In a society dominated by male hierarchies, violence is not only a pervasive symptom but a defining feature — especially for Palestinian women.
The Israeli media has been awash with reports over the past week about the case of a dozen Israeli male teenagers, some minors, accused of gang-raping a 19-year-old female British tourist in the Cyprus resort town of Ayia Napa. The victim told local police the youths pinned her down while some of them filmed the rape on their mobile phones.
The Association of Rape Crisis Centers in Israel blasted Israeli media for their coverage of the case last week. A Channel 12 TV news report about the rape showed women in bikinis dancing at a pool party at the hotel where it took place, including footage of a woman licking a man’s crotch area. Army Radio began a news segment by quoting one of the alleged perpetrators, who said: “The British girls go with the flow with everyone here. It’s possibly her fault.”
The outrage over the media’s handling of the rape peaked on Sunday, when Haaretz journalist Noa Landau tweeted a link to a radio discussion a few days earlier between one of Israel’s most prominent security commentators, Channel 12’s Roni Daniel, and Channel 13 journalist Doron Herman, who is covering the case. Herman cites local police saying the victim had consensual sex with two or three of the suspects in the days leading up to the rape, and then on the last night she woke up in a room with 12 Israelis, not the two or three she knew. Daniel then interrupts and says: “Oh, she was used to two or three, suddenly [there are] 12, that’s the breaking point?”
Daniel has since tweeted a clarification, claiming that, in his view, “rape – whether it’s committed by one, two or 12 people – is the gravest of incidents.” “If I was understood differently, I have no choice but to apologize,” he wrote. 103FM Radio, the station on which the program aired, took down the segment from its site.
At a time when the #MeToo movement continues to challenge power imbalances, these men resorted to making excuses for the perpetrators and blaming the victim. Hundreds of listeners and viewers filed complaints with the broadcasting authorities in Israel, while others took to social media to condemn both the way the case has been covered in general and this specific discussion. But while the complaints focus on the misogynistic media narrative enabling rape culture, they almost entirely ignore the relationship between toxic masculinity and a militaristic society.
Daniel’s remarks about this case are a testament to how those defending male privilege and entitlement are often the same people invested in preserving a power structure based on the violent control and dispossession of Palestinians. For years, Daniel’s commentary has demonized Palestinians, often justifying the use of brute force. Daniel is the same commentator who said he isn’t concerned by the possibility that soldiers might be caught on camera beating Ahed Tamimi. He is the same journalist who, on a live prime-time broadcast, told Palestinian Member of Knesset Aida Touma-Sliman to “shut up” for suggesting that Netanyahu might be escalating tensions on Israel’s northern border to divert the public’s attention from his corruption scandals.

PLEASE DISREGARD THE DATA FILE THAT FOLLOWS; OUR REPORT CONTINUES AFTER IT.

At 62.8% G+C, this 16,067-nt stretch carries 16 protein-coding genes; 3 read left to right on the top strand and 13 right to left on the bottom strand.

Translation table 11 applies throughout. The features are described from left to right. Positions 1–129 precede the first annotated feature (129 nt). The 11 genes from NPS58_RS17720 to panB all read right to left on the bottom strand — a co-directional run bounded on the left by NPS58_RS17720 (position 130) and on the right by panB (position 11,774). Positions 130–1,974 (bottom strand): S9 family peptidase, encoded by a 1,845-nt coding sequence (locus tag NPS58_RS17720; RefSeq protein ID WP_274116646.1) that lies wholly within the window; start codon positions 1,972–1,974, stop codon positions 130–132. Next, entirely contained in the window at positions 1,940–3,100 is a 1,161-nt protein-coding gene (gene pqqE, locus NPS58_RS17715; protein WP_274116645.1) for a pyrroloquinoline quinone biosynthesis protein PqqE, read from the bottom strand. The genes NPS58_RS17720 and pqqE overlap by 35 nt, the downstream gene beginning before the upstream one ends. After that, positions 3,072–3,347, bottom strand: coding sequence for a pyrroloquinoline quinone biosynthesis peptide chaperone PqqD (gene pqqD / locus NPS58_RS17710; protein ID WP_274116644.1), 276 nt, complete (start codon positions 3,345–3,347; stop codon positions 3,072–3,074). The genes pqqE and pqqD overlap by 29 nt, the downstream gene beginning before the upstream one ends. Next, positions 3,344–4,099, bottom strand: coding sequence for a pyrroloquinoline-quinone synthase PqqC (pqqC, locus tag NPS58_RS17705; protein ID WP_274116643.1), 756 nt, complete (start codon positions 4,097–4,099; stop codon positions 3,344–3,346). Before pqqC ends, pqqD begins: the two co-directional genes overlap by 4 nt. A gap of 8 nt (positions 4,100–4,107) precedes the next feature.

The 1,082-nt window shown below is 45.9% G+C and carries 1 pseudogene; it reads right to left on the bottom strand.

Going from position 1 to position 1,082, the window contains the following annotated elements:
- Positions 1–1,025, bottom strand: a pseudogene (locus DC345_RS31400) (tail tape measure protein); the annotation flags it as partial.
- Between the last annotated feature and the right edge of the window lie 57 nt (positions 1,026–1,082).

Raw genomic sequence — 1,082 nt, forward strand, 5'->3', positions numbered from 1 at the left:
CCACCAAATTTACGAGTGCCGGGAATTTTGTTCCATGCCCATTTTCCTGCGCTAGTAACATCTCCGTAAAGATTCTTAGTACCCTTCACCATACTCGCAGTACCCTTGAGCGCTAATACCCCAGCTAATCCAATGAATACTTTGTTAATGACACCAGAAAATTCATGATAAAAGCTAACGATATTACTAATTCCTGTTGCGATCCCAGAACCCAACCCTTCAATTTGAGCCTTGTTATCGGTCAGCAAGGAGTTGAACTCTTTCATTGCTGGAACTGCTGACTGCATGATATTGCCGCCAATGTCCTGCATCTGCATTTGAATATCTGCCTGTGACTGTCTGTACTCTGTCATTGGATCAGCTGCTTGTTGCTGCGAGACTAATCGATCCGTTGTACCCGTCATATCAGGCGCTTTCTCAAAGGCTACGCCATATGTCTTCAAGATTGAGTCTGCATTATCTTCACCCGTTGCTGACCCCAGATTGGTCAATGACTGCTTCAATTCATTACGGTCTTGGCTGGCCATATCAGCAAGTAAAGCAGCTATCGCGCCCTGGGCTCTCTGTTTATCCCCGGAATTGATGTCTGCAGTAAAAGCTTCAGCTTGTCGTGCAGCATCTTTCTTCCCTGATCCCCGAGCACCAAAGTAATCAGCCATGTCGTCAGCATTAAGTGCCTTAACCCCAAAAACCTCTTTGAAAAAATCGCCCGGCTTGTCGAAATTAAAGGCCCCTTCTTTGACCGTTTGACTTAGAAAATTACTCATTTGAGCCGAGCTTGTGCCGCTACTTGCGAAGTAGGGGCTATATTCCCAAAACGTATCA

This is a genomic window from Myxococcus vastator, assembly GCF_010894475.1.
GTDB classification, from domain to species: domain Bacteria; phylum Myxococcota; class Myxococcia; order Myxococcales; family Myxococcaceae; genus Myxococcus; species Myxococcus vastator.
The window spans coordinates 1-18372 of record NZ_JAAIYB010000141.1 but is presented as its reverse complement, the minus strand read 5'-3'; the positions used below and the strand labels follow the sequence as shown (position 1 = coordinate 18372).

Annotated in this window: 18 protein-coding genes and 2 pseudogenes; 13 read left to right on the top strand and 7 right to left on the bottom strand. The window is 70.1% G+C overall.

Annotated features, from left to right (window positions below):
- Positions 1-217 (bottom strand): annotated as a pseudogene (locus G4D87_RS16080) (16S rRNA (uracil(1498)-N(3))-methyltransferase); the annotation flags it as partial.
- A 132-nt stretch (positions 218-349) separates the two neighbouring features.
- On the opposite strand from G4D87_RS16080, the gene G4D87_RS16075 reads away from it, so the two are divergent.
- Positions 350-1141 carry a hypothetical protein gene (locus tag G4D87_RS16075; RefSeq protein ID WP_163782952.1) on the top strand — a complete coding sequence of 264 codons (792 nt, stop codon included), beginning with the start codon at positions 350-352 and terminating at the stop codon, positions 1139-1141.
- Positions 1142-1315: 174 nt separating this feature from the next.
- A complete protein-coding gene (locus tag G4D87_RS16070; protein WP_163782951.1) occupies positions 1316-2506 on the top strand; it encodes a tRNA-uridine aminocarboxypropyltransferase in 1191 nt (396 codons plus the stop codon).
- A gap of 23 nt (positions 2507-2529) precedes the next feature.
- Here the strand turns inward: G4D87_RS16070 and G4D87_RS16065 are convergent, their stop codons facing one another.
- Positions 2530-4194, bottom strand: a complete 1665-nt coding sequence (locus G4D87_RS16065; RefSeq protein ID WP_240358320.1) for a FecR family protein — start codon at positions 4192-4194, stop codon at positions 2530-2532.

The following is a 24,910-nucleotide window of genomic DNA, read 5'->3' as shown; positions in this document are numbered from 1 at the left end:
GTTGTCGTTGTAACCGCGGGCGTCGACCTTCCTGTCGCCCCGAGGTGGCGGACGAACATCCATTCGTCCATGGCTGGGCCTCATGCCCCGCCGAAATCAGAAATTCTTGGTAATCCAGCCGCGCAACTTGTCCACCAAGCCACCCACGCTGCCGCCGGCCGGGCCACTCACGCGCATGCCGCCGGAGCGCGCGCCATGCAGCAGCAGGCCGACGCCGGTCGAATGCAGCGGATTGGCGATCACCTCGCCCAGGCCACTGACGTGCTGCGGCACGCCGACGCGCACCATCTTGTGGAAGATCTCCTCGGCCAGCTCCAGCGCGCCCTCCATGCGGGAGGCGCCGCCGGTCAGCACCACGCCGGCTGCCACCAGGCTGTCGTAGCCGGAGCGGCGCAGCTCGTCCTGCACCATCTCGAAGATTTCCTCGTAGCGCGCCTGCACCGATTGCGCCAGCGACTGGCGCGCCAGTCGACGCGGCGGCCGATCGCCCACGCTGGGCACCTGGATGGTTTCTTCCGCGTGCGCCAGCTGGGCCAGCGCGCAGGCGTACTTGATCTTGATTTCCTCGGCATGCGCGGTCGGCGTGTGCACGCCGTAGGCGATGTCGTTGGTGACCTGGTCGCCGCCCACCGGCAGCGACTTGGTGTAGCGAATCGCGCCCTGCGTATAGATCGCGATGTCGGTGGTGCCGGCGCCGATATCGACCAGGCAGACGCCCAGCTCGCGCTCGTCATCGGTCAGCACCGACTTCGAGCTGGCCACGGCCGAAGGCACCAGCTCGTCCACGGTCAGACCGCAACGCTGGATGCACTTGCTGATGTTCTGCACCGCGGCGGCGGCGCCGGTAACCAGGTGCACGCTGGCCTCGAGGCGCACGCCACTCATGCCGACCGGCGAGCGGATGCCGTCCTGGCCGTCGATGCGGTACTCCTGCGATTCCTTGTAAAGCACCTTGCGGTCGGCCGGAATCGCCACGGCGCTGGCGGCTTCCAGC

But Daniel is only one bad apple in a rotten orchard. At the beginning of the same segment, Herman says the case is “primarily sad” because “you see young boys before the army, about to be drafted in a week.” At another point in the conversation, Herman repeats: “by the way, some of them are slated to be drafted into combat units next week.”
In a society dominated by male hierarchies, violence is not only a pervasive symptom but a defining feature. Only a few months ago, Benny Gantz, the former Israeli military chief who challenged Netanyahu in the last national elections, boasted in a campaign video about how “parts of Gaza were returned to the Stone Age” under his command. While Netanyahu attempted to form a government last May, Gantz implored him to “be a man” and drop legislation that would protect him from looming corruption charges.
The link between masculinity and militarism is hardly new; dozens of books and scholarly articles have been written about how, in communities obsessed with garnering strength and power, not only are human rights compromised, but women and girls are especially vulnerable to violence. In the U.S., a clear connection has been established between domestic abuse and the epidemic of mass shootings. So, too, it’s time that the link between patriarchal abuse and the brutality of the occupation be widely acknowledged.
The power structure that ignores sexual misconduct allegations against a former Netanyahu advisor and allows him to continue to participate in national politics at a high level is the same system that has no qualms continuing to dispossess Palestinians, that advocates for segregation in the name of Jewish supremacy, that determines access to life-saving health care based on tiers of apartheid systems. The toxic masculinity of the prime minister’s son joking about pimping out his ex-girlfriend is borne of the same discourse that frames domestic violence as “honor killings,” which keeps families apart in different territories of the same country, and which justifies the killing of journalists and medics in the name of security.